Our journey into imaginative prayer has taken us through objections and answers, entering a gospel scene, Jesus’ presence with us, and inner healing. For this last post, I want to offer some suggestions on experiencing God in imaginative prayer through Bible reading. I have touched on this in previous posts, but now I want to zero in on it. But first, I need to give you a brief backstory about how I missed this for years.
My Story with the Bible
I have always been intrigued with the Bible, even from boyhood days. Being a bookish lad, I was fascinated by its length and breadth of subject matter. From those tendencies, I intuited an idea that seemed undeniably true: The more I know about the Bible, the more I will know God. And that’s the goal of being a Christian. And so began a quest to know the Bible that eventually led me into detailed Greek and Hebrew studies in seminary and thousands of pages of theological reading.
But twenty years into the quest, my life fell apart. In my mid-30s, depression conquered me, making me non-functional for daily tasks. Shame and abandonment issues from my past rushed into my consciousness. Anger and grief stalked me. It was a crisis of faith. Either all that I had read in the Bible was untrue, or there was something terribly missing in the way I was accessing the truth. It took me a long time to understand that the latter was correct. But what had I been missing?
What I Had Missed
First, I had missed the whole point of the Bible. Knowing the Bible and good theology is necessary, but it’s not sufficient. It’s like playing baseball. You have to get to first base before you can score on home. But who wants to stay on first base all day? Knowing the Bible is like first base. It’s a necessary start, but it’s not the goal. The goal is experiencing God and union with His Son. The Bible is our surest portal into that life. But it’s a portal, not the destination.
Second, I missed understanding myself. My fallen sense of being (what Paul calls the flesh) was formatted through my experiences in life. But the way I was taught the Bible and read it myself was primarily a cognitive exercise, not an experience. It was more knowledge I could master. And so my flesh remained largely unchanged. The deep transformation didn’t happen until I experienced biblical truth through my imagination. Remember, in our God-given imaginations, we are able to picture truth so that we can experience it as real. Now union with Christ was no longer just a theological category, but a gut reality.
Reading the Bible Imaginatively
All of this brings me to some practical suggestions. Here are four Bible passages with suggestions for imaginative prayer: Try one or two that strike you and see what happens.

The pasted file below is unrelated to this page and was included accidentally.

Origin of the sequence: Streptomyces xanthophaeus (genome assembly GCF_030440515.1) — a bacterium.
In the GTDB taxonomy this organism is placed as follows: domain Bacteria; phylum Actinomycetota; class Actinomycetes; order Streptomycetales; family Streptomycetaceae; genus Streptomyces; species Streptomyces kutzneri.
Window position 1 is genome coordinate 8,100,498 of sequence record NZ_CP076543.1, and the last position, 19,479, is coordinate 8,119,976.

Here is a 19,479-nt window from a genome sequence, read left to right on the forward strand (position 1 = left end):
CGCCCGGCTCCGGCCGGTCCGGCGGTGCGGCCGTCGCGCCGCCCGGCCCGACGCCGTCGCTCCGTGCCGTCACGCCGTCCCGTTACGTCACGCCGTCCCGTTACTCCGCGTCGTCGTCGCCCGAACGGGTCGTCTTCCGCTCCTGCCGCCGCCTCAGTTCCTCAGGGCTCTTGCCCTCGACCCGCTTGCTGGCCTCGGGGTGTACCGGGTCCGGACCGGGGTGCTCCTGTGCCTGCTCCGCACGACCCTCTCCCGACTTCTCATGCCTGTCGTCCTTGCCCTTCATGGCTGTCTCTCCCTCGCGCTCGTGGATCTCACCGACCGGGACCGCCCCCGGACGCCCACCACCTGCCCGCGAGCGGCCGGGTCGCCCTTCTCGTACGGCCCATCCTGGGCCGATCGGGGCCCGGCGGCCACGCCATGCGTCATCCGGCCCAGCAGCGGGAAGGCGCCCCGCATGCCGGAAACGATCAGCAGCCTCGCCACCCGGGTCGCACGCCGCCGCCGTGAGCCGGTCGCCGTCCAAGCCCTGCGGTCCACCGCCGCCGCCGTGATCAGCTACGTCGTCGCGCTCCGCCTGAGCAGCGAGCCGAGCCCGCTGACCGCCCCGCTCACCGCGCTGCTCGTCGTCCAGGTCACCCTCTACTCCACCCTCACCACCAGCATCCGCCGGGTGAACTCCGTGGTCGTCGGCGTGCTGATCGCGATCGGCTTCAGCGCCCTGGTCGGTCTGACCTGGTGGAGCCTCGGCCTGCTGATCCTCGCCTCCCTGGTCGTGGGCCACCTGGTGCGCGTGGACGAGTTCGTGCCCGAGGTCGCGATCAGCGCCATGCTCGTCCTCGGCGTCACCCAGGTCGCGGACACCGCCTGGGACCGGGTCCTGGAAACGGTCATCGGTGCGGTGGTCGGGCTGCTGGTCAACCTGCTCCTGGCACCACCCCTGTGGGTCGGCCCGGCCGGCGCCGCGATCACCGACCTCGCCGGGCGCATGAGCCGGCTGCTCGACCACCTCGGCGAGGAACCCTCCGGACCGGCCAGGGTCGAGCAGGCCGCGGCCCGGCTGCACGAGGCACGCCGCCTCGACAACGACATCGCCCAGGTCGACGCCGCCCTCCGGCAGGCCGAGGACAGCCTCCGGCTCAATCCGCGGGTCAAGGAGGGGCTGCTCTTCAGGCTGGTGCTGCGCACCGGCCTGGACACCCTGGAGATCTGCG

- Psalm 23 – Imagine the Lord as your shepherd. How does He lead you to green pastures and quiet waters? Picture Him leading you through the valley of the shadow of death. What does it feel like? Finally, He sets a table before you in the presence of your enemies. Imagine Him doing that for you. What’s on the table? What is it like to have Him anoint your head?
- Psalm 32:7 – “You are my hiding place; you will protect me from trouble and surround me with songs of deliverance.” Picture the Lord as a hiding place, a safe place for you. What is that place like? How is the Lord with you there? How is He protecting you? Imagine Him surrounding you with songs of deliverance? What does the singing sound like? What are the words? How does it feel to be surrounded by those songs?
- John 17:26 – “I have made you known to them, and will continue to make you known in order that the love you have for me may be in them and that I myself may be in them.” Jesus is here speaking to His Father. Imagine being loved by the Father the way He loved Jesus. Then imagine Jesus being in you. What picture comes to mind? How do you experience Jesus in you?
- Eph. 1:3-4 – “Praise be to the God and Father of our Lord Jesus Christ, who has blessed us in the heavenly realms with every spiritual blessing in Christ. For he chose us in him before the creation of the world to be holy and blameless in his sight.” Imagine the heavenly realms and living in them. Picture each spiritual blessing as a gift. What are the gifts? What does each gift look like? Then imagine yourself as holy and blameless in God’s eyes. What does that look and feel like?
Men as a general rule use their imaginations in destructive ways: indulging in illicit sexual fantasies, conjuring up worst-case scenarios, planning ambitious conquests, or plotting revenge. But what if men allowed their imaginations to be a conduit for experiencing God? It would not be just transformation. It would be revolution.
Come join me in this revolution. Reply back and I’ll offer more suggestions for you.